Retirement Planning During a Recession

Retired couple sits on bench

Living through an economic downturn is difficult enough without your retirement planning being tested as you watch the balance of your nest egg precariously rise and fall every business day. What exactly to do (or not do) in a recession all depends on where you are in your timeline toward retirement, as well as your aversion to risk. 

Four Retirement Planning Options for a Slow Economy

It can be a bitter pill to swallow to put more money away in your 401(K), 403(b)(7) or IRA only to see those accounts continue to lose value on the screen daily or on paper when the quarterly statements arrive. Let’s take a look at four retirement planning options for when the economy has fallen on hard times, or when you’ve been furloughed from your job.

1. Stop Saving

What this means today: You stop contributing to your retirement savings plan.

What this means going forward: Your retirement savings plan does not grow with new money and no new shares of the investments are purchased. The balance continues to fluctuate with the market.

If you are close to retiring and don’t have time to wait for the economy to recover, or if you could just use some more money in your paycheck every two weeks, reducing your 401(k) contribution percentage — yet still maximizing any available employer match — is one choice during uncertain economic times.

Your gut reaction to a recession or a period of economic uncertainty may be to stop contributing to your company’s retirement plan. That’s totally understandable. The urge to stop saving, when the prices of stocks and stock mutual fund investments may be depressed, however, is not generally considered sound retirement planning if you are still many years away from reaching retirement age. This is because, while an economic downturn can be a struggle week to week at home and in your bank account, you may end up missing an opportunity to invest in stocks and mutual funds at lower prices in your retirement savings account.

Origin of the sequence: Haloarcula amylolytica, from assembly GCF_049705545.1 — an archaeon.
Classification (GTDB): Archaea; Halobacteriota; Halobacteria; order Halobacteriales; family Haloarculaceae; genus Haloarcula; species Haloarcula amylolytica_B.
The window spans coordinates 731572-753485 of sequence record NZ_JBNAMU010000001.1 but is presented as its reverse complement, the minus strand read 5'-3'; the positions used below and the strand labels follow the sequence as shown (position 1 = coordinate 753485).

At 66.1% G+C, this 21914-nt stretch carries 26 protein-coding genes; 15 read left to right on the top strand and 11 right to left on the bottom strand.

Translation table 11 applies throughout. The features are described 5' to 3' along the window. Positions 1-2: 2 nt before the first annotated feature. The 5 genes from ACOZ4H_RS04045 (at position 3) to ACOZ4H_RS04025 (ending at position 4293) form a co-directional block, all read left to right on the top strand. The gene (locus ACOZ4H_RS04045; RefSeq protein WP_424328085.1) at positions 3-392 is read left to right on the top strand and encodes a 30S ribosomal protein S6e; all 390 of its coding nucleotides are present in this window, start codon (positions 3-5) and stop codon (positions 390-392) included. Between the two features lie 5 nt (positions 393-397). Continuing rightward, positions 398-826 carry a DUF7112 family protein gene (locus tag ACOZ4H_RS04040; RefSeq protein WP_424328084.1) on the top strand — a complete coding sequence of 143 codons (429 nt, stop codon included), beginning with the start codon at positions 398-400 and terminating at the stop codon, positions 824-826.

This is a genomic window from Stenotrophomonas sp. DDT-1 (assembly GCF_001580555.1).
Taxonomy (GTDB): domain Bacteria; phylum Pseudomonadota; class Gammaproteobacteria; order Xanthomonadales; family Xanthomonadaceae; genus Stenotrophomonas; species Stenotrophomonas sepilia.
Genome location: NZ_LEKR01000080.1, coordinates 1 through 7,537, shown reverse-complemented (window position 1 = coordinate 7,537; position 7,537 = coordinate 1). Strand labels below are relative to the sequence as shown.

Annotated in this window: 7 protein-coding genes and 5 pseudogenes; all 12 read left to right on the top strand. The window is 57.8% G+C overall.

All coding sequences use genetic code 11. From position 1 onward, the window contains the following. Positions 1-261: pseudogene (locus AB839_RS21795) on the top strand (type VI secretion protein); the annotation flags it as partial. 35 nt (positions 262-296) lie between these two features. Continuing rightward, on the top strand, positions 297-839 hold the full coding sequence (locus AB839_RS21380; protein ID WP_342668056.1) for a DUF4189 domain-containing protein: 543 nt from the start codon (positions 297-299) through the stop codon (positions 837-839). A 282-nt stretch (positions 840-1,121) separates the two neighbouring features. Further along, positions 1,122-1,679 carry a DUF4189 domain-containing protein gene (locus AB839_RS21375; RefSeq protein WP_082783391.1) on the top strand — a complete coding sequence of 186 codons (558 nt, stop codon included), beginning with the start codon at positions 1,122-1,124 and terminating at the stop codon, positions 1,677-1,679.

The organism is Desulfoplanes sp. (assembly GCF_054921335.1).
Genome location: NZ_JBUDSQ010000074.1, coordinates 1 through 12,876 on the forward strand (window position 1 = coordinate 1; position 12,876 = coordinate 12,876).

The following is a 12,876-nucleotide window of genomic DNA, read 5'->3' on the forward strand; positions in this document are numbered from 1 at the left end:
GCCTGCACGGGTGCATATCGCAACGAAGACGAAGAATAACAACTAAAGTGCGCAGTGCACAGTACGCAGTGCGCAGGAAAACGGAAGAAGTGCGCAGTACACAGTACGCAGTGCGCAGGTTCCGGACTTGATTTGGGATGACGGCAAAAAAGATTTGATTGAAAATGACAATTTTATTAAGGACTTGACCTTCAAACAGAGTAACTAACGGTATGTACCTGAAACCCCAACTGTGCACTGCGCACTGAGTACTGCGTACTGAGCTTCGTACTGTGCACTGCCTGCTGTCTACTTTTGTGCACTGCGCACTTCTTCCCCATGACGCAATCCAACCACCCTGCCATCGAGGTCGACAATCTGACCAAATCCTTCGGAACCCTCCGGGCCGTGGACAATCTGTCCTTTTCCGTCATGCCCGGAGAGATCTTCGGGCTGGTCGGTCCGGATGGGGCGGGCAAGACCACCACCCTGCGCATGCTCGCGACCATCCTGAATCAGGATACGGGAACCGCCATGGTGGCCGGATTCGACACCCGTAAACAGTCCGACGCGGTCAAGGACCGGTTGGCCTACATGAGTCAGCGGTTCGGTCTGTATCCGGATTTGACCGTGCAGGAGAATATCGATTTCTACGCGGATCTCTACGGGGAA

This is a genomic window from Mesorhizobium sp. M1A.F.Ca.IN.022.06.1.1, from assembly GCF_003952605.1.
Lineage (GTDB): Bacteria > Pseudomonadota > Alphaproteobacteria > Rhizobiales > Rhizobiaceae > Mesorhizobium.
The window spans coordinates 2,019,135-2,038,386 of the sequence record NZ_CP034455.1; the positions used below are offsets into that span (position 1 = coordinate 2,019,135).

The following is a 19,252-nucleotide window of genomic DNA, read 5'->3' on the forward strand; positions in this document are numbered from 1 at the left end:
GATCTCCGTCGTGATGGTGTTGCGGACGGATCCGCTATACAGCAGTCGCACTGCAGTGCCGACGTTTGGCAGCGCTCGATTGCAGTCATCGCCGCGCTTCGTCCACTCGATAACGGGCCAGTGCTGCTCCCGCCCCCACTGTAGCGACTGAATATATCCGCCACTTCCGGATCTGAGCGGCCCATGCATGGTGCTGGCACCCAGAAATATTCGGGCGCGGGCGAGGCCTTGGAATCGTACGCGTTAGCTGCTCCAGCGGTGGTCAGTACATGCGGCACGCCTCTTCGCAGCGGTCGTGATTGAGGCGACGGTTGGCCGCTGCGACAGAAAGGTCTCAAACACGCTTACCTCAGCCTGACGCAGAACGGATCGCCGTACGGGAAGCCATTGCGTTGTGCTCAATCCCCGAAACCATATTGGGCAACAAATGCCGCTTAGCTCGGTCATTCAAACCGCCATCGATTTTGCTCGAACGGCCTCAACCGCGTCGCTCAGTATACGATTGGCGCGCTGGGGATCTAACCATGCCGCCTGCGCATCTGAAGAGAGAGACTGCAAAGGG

2. Reallocating Your Current Investments

What this means today: You exchange the ‘riskier’ stock-based investments currently held in your retirement savings plan for more traditionally conservative options.

What this means going forward: Historically, the stock market in general has provided the greatest return on investment over the long term. By reallocating some/all of your retirement saving plan balance out of stock-based investments your account may underperform in relation to the overall economy in the future.

You may have heard the expression, ‘buy low, sell high’. That’s the easy, four word template for most retirement planning and general investment strategies. Reallocating your retirement plan investments by selling or exchanging out of stocks or stock mutual funds after they have fallen, or while they are still tumbling downward in value, however, could end up doing the exact opposite. Having potentially bought high in the past before selling lower in the present, a reallocation to bonds or ‘cash’ investments could turn paper losses into real ones. Unless you need the money immediately (or in the near future) or if your original retirement planning timetable has shifted since you started saving, selling during a downturn could have a negative impact on your retirement plan.

3. Keep Saving

What this means today: You make no changes to your retirement planning strategy or goals.

What this means going forward: While the state of the overall economy will change, continuing to ebb and flow during these uncertain times, your plan for how and when to retire remains consistent.

The simplest reaction to an uncertain economy is to change nothing about your retirement planning outlook. If you understand the risks, have decades until your actual retirement arrives, and can avoid logging in to look at your 401(k) balance too often, the Keep Saving method could pay dividends by the time you’re ready to enjoy your well-earned retirement. 

4. Save More

What this means today: You increase your 401(k) contribution percentage to put more money toward your long term retirement planning goals.

What this means going forward: Your retirement savings plan balance will still fluctuate with the market but you will be buying more shares of the investments in your plan, increasing the potential for long term growth if and when the economy rebounds.

Saving more in the middle of a recession or during periods of economic uncertainty is not for everyone. Maybe you simply can’t afford to stash more money away for 20 or 30 years from now, or maybe you just can’t stomach the roller coaster of investing during challenging times. There’s no shame in either. But, if you can, increasing your savings during a downturn in the economy may present the opportunity to buy investments at lower prices which, should they recover and continue to grow over time, could provide more long term gains in your retirement account. 

Next Steps

As difficult as it may be to look at your retirement savings account during an economic recession, it is even more difficult to predict what the future will look like. When it comes to retirement planning and investing during periods of uncertainty, it may be beneficial to maintain a long term approach and vision while employing a strict ‘living within your means’ strategy in the short term.

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